- 1 Summary
- 2 Highlights of Findings
- 3 Parallel Data Refinement (PDR)
- 4 CDT3D
- 5 Integration of Loosely Coupled Approach with Tightly Coupled using CDT3D and the Parallel Runtime System (PREMA)
- 6 Integration of error-based anisotropic adaptive (CTD3D) grids with MIT's CFD solver
- 7 Moving Forward to Extreme Scales: Performance Data from up to 16k cores
The main accomplishments have been:
- Identified and implementation of three mesh generation approaches for the lower chip-level (optimistic) implementation of 3D tetrahedral parallel mesh generation and adaptation:
- Homegrown Parallel Optimistic Delaunay (3D and 4D) mesh generation, referred as PODM
- Use open source sequential software TetGen and sequential AFLR code from former NSF' ERC at MSU
- Develop a new implementation (CDT3D) using known algorithms for anisotropic mesh generation and adaptation, but taking into account lessons learned from and new requirements for ODU’s telescopic approach and
- a completely new method in which an anisotropic 3D metric is embedded and isotropically meshed on a manifold in 4D dimensional space which could leverage ODU’s 4D Delaunay-based parallel optimistic I2M conversion technology. This is work in progress.
- Designed and implemented two out of four layers of the telescopic approach using PODM:
- Completed the Parallel Data Refinement (PDR) layer that targets multiple nodes (within a single rack).
- In progress to develop Parallel Constrained (PC) layer that targets multiple racks of nodes,
- Identified test cases with NASA/LaRC (CAD model of a half DLR-F6 Airbus-type aircraft and a series of complex components from AIM@SHAPE repository) to evaluate mesh generation and adaptation modules.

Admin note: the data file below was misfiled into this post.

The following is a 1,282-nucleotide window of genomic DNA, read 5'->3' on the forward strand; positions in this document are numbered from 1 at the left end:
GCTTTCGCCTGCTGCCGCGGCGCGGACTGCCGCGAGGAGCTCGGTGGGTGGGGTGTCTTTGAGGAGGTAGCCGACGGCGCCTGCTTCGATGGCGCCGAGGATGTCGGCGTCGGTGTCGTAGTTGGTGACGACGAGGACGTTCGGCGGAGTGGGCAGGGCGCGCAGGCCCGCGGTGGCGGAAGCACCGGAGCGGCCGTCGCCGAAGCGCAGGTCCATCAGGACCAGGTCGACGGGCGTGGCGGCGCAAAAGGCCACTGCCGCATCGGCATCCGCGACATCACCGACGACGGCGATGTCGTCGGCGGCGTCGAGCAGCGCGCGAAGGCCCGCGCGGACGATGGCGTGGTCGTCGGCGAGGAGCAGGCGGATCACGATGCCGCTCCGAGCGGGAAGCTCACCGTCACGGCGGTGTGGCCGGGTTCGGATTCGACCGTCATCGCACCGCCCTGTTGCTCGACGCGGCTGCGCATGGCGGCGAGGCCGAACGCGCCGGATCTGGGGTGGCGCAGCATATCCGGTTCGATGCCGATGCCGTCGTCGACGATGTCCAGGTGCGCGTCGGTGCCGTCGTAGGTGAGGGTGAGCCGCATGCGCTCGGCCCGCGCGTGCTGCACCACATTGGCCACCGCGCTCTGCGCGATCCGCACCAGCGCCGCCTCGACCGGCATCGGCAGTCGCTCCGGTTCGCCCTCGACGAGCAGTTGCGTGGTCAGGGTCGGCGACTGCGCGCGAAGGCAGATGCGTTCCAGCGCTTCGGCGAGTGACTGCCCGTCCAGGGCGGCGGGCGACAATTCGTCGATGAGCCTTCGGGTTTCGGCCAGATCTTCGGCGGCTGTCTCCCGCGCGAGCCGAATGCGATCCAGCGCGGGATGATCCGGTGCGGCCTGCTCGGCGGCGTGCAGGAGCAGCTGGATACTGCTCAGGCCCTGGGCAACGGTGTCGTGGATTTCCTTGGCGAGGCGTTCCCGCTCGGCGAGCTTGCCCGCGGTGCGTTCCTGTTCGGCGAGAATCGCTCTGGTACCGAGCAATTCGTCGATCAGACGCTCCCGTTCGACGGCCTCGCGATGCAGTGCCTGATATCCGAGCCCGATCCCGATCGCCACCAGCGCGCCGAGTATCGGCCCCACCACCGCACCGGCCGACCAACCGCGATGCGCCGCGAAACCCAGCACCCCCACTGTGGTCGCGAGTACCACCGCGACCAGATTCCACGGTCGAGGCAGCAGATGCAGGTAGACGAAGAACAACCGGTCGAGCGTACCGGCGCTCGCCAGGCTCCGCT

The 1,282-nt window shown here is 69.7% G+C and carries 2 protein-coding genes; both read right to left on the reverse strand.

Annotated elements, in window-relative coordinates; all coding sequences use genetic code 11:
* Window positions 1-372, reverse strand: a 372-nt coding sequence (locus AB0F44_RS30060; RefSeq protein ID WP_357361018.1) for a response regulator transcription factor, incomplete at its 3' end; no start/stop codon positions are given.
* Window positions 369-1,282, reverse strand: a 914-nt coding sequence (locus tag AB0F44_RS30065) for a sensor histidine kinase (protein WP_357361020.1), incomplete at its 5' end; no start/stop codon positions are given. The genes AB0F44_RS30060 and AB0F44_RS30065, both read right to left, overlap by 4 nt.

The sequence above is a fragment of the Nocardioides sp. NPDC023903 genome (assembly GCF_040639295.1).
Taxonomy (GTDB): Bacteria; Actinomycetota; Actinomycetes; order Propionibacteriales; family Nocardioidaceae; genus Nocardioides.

- Identified two state-of-the-art software runtime systems from industry, academia and national labs that meet the requirements of the proposed Multi-Layered Runtime System (MRTS):
- OCR is a runtime system from Intel and
- Argo is an exascale-era ecosystem build by a collaboration effort between DoE labs (mainly ANL) and academia.
The results so far are promising. For example, the initial PDR implementation using TetGen and PODM methods is stable (i.e., generate the same quality mesh with the sequential code, see Figure 1), robust (i.e., can mesh all the geometries tried –those the sequential code manages to process), with more than 95% code re-use and it is efficient both at:
- the node-level (with 32 cores): the fixed speedup is more than 16 for a mesh with 800M element and scalable (weak) speedup is close to 20.
- the rack(s)-level (30 nodes with 20 cores each) using MPI+threads and CRTC’s I2M conversion software, the PDR.PODM’s scalable speedup is increasing linearly with a mesh 1.14 billion elements (using 600 cores). Figure 2 depicts the performance for both Distributed Shared Memory paradigm on cc-NUMA machines and Distributed Memory paradigm on a cluster of nodes at CRTC.